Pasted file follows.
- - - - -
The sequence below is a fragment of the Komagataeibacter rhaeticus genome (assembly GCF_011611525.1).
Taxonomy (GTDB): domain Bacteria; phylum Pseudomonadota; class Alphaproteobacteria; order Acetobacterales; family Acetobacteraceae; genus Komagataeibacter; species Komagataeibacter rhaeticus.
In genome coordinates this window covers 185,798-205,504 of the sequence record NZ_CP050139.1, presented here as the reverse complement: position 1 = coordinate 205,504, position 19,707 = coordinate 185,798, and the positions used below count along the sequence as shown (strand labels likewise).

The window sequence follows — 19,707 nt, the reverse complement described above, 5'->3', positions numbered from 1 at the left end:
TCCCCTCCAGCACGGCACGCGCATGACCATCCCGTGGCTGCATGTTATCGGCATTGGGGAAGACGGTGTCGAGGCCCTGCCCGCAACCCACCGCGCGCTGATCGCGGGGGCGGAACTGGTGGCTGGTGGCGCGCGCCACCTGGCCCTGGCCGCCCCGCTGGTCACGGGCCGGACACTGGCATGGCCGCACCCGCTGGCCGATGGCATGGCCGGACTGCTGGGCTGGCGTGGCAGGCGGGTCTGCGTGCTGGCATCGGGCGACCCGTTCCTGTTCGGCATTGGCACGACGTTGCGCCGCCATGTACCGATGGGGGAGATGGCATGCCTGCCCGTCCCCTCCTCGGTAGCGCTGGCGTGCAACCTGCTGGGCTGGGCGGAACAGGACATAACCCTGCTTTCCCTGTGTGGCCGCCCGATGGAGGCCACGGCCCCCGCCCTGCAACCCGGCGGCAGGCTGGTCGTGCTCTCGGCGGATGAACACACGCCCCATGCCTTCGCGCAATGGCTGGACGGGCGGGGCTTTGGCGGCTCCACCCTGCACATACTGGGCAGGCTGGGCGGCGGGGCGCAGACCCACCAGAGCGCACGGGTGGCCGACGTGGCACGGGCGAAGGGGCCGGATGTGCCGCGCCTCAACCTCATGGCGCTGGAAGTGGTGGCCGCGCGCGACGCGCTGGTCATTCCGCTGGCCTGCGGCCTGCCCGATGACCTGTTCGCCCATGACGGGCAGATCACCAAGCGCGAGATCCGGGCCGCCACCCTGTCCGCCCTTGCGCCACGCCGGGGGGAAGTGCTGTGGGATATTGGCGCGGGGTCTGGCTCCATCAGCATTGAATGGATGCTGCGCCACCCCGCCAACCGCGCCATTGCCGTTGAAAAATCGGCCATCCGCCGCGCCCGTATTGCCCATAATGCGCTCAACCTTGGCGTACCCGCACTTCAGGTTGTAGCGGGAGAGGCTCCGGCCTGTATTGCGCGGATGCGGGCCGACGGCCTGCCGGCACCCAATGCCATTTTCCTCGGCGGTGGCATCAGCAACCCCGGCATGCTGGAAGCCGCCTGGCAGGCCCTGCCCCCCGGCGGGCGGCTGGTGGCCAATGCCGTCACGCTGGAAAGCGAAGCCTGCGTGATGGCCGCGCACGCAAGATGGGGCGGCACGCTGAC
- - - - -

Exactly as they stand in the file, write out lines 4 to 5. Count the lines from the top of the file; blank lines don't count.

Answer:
The window sequence follows — 19,707 nt, the reverse complement described above, 5'->3', positions numbered from 1 at the left end:
TCCCCTCCAGCACGGCACGCGCATGACCATCCCGTGGCTGCATGTTATCGGCATTGGGGAAGACGGTGTCGAGGCCCTGCCCGCAACCCACCGCGCGCTGATCGCGGGGGCGGAACTGGTGGCTGGTGGCGCGCGCCACCTGGCCCTGGCCGCCCCGCTGGTCACGGGCCGGACACTGGCATGGCCGCACCCGCTGGCCGATGGCATGGCCGGACTGCTGGGCTGGCGTGGCAGGCGGGTCTGCGTGCTGGCATCGGGCGACCCGTTCCTGTTCGGCATTGGCACGACGTTGCGCCGCCATGTACCGATGGGGGAGATGGCATGCCTGCCCGTCCCCTCCTCGGTAGCGCTGGCGTGCAACCTGCTGGGCTGGGCGGAACAGGACATAACCCTGCTTTCCCTGTGTGGCCGCCCGATGGAGGCCACGGCCCCCGCCCTGCAACCCGGCGGCAGGCTGGTCGTGCTCTCGGCGGATGAACACACGCCCCATGCCTTCGCGCAATGGCTGGACGGGCGGGGCTTTGGCGGCTCCACCCTGCACATACTGGGCAGGCTGGGCGGCGGGGCGCAGACCCACCAGAGCGCACGGGTGGCCGACGTGGCACGGGCGAAGGGGCCGGATGTGCCGCGCCTCAACCTCATGGCGCTGGAAGTGGTGGCCGCGCGCGACGCGCTGGTCATTCCGCTGGCCTGCGGCCTGCCCGATGACCTGTTCGCCCATGACGGGCAGATCACCAAGCGCGAGATCCGGGCCGCCACCCTGTCCGCCCTTGCGCCACGCCGGGGGGAAGTGCTGTGGGATATTGGCGCGGGGTCTGGCTCCATCAGCATTGAATGGATGCTGCGCCACCCCGCCAACCGCGCCATTGCCGTTGAAAAATCGGCCATCCGCCGCGCCCGTATTGCCCATAATGCGCTCAACCTTGGCGTACCCGCACTTCAGGTTGTAGCGGGAGAGGCTCCGGCCTGTATTGCGCGGATGCGGGCCGACGGCCTGCCGGCACCCAATGCCATTTTCCTCGGCGGTGGCATCAGCAACCCCGGCATGCTGGAAGCCGCCTGGCAGGCCCTGCCCCCCGGCGGGCGGCTGGTGGCCAATGCCGTCACGCTGGAAAGCGAAGCCTGCGTGATGGCCGCGCACGCAAGATGGGGCGGCACGCTGAC